Early access to a state pension for those who start work at 16 or who work in manual jobs is among suggestions made to an official review.
Other submissions include extra help for carers and the chance to take a lower state pension at a younger age.
They have been highlighted in an interim government-commissioned review of the state pension age.
It said special conditions should be considered for those seriously affected by a demand to work for longer.
John Cridland, the former head of business organisation the CBI, is leading the first of regular five-year assessments of the state pension age and will present a final report to the government in 2017.
The age to which people must work before they are entitled to a state pension is already rising. Currently, the state pension age is set to be 67 for both men and women by 2028. This will rise to 68 by 2046.
The government has suggested that further rises in the state pension should reflect life expectancy, and the law requires a review during each Parliament.
Mr Cridland said that a rising pension age could have a significant impact on those with a lower life expectancy, who work in certain jobs, who started work at 16, and who care for loved ones.
"The future of the state pension age is a hugely important issue for this country. It must be fair and sustainable, and reflect changes in society," he said.
"If any changes are to be made to state pension age, additional support may be required to mitigate the impact on the seriously affected groups discussed above and smooth their transition between work and retirement."
Among the suggestions submitted to the review are:
- Early access to the state pension after a long working life - allowing those who have paid National Insurance for 50 years and started work at 16 could get their pension at 66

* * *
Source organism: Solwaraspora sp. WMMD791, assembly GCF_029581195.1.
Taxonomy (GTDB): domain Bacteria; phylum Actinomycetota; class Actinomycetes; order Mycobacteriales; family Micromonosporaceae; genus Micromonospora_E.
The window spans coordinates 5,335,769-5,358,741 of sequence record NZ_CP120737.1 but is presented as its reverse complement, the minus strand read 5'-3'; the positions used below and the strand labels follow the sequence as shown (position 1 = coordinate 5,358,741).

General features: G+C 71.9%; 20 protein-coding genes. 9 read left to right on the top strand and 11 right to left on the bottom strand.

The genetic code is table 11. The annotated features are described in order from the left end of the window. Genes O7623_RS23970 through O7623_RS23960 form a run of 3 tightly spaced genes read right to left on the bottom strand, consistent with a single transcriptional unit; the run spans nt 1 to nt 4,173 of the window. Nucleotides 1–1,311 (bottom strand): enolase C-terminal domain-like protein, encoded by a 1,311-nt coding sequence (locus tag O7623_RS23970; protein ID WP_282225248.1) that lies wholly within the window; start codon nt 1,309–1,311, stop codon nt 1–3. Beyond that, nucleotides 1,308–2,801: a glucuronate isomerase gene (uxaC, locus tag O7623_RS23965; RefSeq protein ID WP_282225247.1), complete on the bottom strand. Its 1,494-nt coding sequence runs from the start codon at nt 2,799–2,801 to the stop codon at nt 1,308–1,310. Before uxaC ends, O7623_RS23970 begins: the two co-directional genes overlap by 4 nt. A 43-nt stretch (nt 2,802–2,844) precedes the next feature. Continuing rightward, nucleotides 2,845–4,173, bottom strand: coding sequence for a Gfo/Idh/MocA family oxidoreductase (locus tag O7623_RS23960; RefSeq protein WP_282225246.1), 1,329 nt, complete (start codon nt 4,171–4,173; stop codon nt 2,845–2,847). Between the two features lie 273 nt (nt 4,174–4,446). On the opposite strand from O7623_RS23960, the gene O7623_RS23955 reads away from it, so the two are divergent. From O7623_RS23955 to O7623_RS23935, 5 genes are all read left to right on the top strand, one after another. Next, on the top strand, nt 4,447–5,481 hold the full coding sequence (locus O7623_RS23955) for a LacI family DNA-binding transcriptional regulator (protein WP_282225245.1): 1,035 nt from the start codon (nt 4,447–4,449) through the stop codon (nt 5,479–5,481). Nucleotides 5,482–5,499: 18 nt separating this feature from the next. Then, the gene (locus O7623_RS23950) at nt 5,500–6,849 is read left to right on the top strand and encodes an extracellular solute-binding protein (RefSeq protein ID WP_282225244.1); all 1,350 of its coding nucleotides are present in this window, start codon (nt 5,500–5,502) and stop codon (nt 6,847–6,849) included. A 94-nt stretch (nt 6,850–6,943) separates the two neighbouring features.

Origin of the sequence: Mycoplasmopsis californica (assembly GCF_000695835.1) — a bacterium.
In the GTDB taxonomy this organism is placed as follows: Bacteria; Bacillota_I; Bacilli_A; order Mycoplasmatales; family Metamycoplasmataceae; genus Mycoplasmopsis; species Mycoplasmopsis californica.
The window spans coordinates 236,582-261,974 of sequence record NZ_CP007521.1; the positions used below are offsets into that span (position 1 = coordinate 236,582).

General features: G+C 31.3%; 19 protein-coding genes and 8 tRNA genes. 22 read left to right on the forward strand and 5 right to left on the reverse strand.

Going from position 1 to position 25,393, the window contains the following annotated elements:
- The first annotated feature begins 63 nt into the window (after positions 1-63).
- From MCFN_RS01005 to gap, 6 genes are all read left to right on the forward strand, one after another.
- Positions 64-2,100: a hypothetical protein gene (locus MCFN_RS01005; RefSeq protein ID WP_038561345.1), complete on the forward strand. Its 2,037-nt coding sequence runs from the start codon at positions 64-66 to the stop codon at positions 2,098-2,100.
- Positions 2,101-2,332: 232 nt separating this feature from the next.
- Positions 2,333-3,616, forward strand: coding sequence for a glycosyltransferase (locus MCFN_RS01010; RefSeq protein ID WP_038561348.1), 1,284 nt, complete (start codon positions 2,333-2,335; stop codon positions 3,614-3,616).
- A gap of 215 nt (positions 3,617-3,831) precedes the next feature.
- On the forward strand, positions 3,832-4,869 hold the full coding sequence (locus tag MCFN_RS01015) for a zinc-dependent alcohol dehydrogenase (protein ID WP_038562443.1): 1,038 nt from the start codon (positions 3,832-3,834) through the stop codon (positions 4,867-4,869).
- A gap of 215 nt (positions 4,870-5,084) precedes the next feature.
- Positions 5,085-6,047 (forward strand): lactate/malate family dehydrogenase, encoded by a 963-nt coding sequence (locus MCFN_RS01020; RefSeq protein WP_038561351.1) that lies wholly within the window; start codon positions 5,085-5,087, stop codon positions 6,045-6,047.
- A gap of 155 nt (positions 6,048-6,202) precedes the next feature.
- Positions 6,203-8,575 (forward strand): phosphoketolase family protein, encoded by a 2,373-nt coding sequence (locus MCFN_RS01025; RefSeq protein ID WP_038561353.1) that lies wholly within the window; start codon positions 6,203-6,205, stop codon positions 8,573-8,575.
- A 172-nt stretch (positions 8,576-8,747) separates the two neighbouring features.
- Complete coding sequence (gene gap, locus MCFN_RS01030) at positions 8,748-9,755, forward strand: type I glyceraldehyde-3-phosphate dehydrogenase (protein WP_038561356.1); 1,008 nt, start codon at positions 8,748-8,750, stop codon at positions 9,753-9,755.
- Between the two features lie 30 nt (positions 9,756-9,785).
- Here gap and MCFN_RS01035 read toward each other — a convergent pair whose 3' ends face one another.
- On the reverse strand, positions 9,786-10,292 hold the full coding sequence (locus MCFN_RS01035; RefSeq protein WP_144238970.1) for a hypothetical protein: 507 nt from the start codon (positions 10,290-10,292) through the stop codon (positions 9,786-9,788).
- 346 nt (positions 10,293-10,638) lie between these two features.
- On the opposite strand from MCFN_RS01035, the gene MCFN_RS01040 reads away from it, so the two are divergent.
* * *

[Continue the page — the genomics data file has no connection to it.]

- Early access to accommodate regional variations in life expectancy or to recognise certain manual jobs where people have a greater risk of dying younger. There is a gap of more than nine years between average life expectancy in different parts of the UK. Such a move would be more likely to benefit men than women.
- Early access to a reduced pension - allowing people to retire earlier, for example at 60, and receive a lower state pension for the rest of their lives
- Carers approaching pension age could get more help from the benefits system
The report points out that there would be extra costs to the government with all of these suggestions.
It said those born in the 1960s and 1970s should be tuned in to any changes that could affect their retirement planning.
It goes on to say that any change to the age at which people could claim their state pension must be clearly communicated to those affected.
There is considerable lobbying of the government at the moment by women born in the 1950s who say they were not given clear information about their rising pension age.
The report has received a mixed welcome so far.
Tom Selby, senior analyst at pensions company AJ Bell, described it as "underwhelming".
"It sets the scene without ever letting us in on what the final report might propose," he said.
"The report acknowledges both the need for greater flexibility in the system, particularly for vulnerable people, and the value of a universal state pension age. Squaring this circle will not be easy."
However, Caroline Abrahams, Age UK's charity director, said: "This is a much-needed consultation to thoroughly explore all the options to help the many thousands of people who are, for whatever reason, unable to work into their late 60s."
TUC general secretary Frances O'Grady said: "We should do all we can to allow more people to continue working in their later years. But hiking up the retirement age will not help, especially in parts of the UK with lower life expectancy. We should instead remove barriers faced by those who choose to work into later life."
The Department for Work and Pensions said it would use the Cridland review, together with a review by the Government Actuary's Department to form a view on the state pension age.